Figure 1: Typical PP fiber applications in the automotive market.
Polypropylene (PP) staple fibers are used in many different applications, such as automotive, carpets and floorcoverings, geotextiles, apparel, sanitary and hygiene, and technical applications.
In the automotive sector, for example, end-uses include luggage compartments, undershields, floor carpet systems, wheel arch liners and seam reinforcement. Currently, around 20 kg of various fibers are used per vehicle – and this figure is increasing.
Speaking at the 54th Man-Made Fibers Congress held last year in Dornbirn, Austria, Hermann Linsbauer of IFG Asota, Austria, described research undertaken with the Transfercenter für Kunstofftechnik of Wels, Austria, on developing PP fibers for automotive composite applications.
The composite nonwoven materials comprised commingled fibers, typically PP with a melt binder, and glass fiber reinforcement. These exhibited a specific porosity, depending on the application and are often constructed from different layers.
The work aimed to develop PP binder fibers for automotive composite end-uses in combination with glass fibers and flax fibers.
In particular, it was hypothesized that improved interaction between the fibers would result in improved composite properties. The study also aimed to understand the different influences on composite properties and to develop the best solutions for specific applications.
The binder fibers were PP staple fibers (7 dtex, 60 mm), such as Asota E 6101, with and without additives; the reinforcements were glass fibers (14 μm, 60-90 mm) and flax fibers (non-commercial, cut from a yarn, 60-90 mm).
Staple fiber production was undertaken on a new high-performance line with triple drawing, which was installed at IFG Asota’s site in Linz.
As an example, a 50/50 blend of PP and glass fiber was formed (needlefelt) into a nonwoven with a density of around 400 g/m2, and then processed under heat (190°C) and pressure (5-50 bar) to form strip samples for subsequent testing.
It was found that porosity/compaction in the process plays a major role. In general, with increasing pressure the composite properties were enhanced owing to lower porosity (increased contact).
Porosity had an influence on elastic modulus and tensile strength; other influences were fiber and damage.
It was also discovered that the reinforcement fiber type influenced the mechanical properties – flax is less prone to breakage than glass fiber and exhibits finer fibers. And owing to the finer fibrils of flax, wetting is better and porosity is lower.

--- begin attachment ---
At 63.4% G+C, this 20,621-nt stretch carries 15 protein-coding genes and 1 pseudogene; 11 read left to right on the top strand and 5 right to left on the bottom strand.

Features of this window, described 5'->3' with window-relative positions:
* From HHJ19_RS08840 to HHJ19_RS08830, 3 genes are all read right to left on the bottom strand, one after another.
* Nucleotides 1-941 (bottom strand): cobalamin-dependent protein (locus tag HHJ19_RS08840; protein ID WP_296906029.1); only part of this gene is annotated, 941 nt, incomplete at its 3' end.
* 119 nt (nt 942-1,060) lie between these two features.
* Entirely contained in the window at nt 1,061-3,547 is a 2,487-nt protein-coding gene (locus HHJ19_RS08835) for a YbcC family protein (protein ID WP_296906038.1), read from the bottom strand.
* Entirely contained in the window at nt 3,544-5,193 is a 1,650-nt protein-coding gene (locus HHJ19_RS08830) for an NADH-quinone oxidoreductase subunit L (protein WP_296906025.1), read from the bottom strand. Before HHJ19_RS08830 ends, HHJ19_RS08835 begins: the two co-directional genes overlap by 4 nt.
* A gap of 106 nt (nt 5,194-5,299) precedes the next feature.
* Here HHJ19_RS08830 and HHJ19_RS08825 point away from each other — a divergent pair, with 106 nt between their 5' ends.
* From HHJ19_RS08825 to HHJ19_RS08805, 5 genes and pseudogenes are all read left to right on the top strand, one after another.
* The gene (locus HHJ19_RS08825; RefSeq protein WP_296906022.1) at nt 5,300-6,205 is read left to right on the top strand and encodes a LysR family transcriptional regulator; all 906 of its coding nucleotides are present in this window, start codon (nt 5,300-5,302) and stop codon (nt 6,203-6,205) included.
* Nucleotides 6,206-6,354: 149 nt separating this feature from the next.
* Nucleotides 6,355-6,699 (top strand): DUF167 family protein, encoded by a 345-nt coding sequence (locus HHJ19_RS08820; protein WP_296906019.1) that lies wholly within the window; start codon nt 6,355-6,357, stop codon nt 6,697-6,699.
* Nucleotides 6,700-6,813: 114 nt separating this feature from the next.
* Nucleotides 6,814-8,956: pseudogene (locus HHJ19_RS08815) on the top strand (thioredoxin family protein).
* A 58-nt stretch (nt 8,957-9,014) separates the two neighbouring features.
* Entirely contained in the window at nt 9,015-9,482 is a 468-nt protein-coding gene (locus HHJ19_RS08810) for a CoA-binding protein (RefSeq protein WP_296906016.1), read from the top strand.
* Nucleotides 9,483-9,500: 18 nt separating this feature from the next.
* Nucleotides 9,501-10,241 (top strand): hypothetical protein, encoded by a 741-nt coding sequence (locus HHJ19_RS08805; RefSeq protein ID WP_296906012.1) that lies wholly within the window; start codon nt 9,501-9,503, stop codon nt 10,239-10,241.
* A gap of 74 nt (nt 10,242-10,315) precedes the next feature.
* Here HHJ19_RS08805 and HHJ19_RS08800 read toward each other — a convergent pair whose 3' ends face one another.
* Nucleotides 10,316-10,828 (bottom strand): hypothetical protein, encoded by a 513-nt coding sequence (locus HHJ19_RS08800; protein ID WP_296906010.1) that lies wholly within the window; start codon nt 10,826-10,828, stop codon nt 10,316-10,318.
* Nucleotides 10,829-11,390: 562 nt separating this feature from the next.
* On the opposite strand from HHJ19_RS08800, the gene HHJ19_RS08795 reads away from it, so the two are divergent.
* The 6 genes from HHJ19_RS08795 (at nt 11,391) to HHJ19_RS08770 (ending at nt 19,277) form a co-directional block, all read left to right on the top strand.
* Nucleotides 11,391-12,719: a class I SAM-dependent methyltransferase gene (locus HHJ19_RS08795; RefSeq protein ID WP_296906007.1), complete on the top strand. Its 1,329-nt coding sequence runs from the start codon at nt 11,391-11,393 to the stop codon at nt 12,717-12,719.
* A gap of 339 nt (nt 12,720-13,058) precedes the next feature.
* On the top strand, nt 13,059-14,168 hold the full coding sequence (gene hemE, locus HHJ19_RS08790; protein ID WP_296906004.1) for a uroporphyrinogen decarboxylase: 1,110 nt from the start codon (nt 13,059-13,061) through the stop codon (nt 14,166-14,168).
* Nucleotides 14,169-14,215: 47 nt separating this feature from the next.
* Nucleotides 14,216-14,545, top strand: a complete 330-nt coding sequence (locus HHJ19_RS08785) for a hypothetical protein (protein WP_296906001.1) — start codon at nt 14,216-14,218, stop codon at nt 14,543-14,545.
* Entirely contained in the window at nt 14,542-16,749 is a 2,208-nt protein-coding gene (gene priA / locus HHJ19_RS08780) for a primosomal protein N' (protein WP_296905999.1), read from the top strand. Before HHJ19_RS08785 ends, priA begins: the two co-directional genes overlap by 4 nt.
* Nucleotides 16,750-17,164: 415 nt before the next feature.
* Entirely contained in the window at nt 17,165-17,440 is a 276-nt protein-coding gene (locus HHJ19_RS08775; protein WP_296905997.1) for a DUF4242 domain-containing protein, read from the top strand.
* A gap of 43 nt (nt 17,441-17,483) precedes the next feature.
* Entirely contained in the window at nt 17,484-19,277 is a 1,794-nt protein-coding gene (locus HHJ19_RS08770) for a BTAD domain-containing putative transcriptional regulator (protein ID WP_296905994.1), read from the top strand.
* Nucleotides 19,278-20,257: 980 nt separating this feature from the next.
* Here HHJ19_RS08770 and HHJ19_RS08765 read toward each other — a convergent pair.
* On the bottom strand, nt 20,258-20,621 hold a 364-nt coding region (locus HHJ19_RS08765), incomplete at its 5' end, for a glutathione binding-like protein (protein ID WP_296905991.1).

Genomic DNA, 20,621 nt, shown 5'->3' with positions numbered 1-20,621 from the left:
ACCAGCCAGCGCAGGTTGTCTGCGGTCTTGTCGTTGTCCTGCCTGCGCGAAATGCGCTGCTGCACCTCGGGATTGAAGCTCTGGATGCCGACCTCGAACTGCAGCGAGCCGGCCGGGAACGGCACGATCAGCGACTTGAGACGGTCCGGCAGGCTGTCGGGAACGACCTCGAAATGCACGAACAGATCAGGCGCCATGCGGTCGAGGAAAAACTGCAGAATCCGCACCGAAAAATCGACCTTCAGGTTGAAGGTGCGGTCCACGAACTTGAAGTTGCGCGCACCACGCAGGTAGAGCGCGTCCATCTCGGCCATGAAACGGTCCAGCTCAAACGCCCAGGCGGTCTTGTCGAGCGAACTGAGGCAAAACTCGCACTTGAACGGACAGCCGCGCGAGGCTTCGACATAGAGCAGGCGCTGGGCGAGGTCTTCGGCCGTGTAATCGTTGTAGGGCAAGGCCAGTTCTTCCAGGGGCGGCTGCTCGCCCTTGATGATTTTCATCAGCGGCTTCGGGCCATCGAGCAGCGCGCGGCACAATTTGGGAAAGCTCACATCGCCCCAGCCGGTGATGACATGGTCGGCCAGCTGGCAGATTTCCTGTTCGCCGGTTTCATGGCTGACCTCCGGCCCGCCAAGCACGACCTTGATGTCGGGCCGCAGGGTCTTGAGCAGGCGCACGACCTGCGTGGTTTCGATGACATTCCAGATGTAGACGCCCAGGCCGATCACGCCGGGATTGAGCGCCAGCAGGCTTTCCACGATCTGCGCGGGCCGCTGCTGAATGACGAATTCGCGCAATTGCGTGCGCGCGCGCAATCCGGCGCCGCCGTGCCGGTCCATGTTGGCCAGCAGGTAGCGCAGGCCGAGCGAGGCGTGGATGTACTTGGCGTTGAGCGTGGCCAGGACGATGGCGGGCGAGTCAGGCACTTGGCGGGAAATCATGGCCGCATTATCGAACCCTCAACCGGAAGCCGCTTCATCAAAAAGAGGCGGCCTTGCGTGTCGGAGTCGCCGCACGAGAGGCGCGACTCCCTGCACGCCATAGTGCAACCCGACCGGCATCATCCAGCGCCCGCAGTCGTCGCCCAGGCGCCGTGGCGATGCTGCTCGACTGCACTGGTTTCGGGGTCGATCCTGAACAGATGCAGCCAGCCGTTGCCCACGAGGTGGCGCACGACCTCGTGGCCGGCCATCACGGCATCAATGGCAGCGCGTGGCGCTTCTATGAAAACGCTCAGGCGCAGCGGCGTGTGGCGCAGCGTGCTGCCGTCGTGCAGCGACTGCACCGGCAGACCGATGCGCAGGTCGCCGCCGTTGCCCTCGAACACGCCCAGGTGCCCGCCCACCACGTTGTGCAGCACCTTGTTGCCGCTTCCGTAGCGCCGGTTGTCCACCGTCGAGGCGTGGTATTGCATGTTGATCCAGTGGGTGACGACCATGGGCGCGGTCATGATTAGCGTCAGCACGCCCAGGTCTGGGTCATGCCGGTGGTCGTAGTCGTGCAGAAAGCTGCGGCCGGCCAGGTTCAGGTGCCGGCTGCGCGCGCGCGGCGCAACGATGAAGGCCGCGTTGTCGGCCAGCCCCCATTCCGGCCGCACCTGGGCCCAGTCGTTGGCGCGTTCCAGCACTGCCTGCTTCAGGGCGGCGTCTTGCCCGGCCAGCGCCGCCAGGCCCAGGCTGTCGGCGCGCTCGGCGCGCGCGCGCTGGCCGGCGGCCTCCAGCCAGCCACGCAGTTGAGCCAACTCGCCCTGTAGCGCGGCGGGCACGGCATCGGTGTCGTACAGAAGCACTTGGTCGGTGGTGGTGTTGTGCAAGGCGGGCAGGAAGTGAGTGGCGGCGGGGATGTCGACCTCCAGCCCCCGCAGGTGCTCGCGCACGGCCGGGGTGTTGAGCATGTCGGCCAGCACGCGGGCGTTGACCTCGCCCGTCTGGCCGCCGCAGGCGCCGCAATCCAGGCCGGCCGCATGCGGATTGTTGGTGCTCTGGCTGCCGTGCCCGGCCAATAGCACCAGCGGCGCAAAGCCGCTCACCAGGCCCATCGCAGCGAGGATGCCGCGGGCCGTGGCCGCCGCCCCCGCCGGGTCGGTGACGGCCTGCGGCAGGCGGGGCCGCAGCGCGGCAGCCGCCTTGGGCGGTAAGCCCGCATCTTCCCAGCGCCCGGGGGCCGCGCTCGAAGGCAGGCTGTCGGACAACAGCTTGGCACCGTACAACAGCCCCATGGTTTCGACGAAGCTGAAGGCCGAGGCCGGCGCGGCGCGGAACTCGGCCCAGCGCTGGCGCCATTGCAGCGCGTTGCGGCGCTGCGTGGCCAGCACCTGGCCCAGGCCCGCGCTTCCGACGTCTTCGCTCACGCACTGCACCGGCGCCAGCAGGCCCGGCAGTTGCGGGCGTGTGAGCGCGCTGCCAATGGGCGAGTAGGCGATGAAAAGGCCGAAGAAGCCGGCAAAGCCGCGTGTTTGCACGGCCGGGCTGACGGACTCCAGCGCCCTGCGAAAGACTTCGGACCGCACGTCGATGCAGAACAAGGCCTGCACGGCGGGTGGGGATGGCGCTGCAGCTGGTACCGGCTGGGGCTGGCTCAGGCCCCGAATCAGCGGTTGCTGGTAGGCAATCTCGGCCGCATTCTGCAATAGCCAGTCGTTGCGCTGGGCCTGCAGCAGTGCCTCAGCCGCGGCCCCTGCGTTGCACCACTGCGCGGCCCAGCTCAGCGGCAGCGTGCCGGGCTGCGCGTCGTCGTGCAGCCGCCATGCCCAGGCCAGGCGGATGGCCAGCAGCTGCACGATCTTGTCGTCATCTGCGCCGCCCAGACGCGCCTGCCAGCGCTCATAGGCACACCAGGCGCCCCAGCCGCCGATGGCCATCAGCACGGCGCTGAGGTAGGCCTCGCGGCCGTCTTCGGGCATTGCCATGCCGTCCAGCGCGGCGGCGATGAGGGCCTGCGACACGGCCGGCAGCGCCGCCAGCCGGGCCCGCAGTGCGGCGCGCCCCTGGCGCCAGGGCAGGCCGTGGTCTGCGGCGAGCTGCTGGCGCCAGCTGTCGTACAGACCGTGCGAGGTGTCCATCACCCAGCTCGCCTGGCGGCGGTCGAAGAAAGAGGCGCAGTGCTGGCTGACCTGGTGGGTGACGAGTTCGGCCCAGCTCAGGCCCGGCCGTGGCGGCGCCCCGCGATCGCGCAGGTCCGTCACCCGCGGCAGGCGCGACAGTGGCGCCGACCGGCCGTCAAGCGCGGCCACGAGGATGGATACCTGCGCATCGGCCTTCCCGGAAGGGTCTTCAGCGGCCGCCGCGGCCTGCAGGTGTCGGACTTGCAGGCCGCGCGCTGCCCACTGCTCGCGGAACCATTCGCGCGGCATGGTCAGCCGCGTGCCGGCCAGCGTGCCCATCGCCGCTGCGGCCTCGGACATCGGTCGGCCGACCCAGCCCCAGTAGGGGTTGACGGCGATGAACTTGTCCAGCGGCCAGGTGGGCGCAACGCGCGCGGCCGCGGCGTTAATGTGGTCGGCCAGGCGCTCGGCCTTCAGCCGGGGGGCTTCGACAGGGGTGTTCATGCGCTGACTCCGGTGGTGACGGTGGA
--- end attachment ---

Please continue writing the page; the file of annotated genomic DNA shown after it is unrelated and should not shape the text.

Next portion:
Further, through the addition of modifiers, the composite properties can be greatly enhanced, thus resulting in a high lightweight potential. It was found that different modifiers result in different improvements, so the optimum compound can be chosen for each specific application.
Improvements can be up to 50% and more, depending on the modifier used and the concentration.
As part of the research, IFG Asota produced composites from both standard and tailored PP fiber in a 50/50 blend of glass fiber/PP fleece (700 g/m2), which were compacted using a hot press to comparable porosity and then tested.
Microscopic analysis showed a visible difference between the two types of PP fiber, and it was also demonstrated that improved adhesion of composite binder fibers improved the composite properties.
With typical automotive fleeces of around 1,000 g/m2, the use of tailored fibers resulted in a 20% increase in elastic modulus and around 20% reduction in material used. Additionally, the thinner design can result in faster consolidation cycles and improved processing.
In conclusion, the study showed that porosity/compaction in the production process plays a major role, as well as the formulation chosen. Further, via the formulation (i.e., through the addition of modifiers), the properties can be greatly enhanced, thus resulting in a high lightweight potential.
For more information contact:
IFG Asota GmbH
Tel: +43 732 69850
Fax: +43 732 6985 5526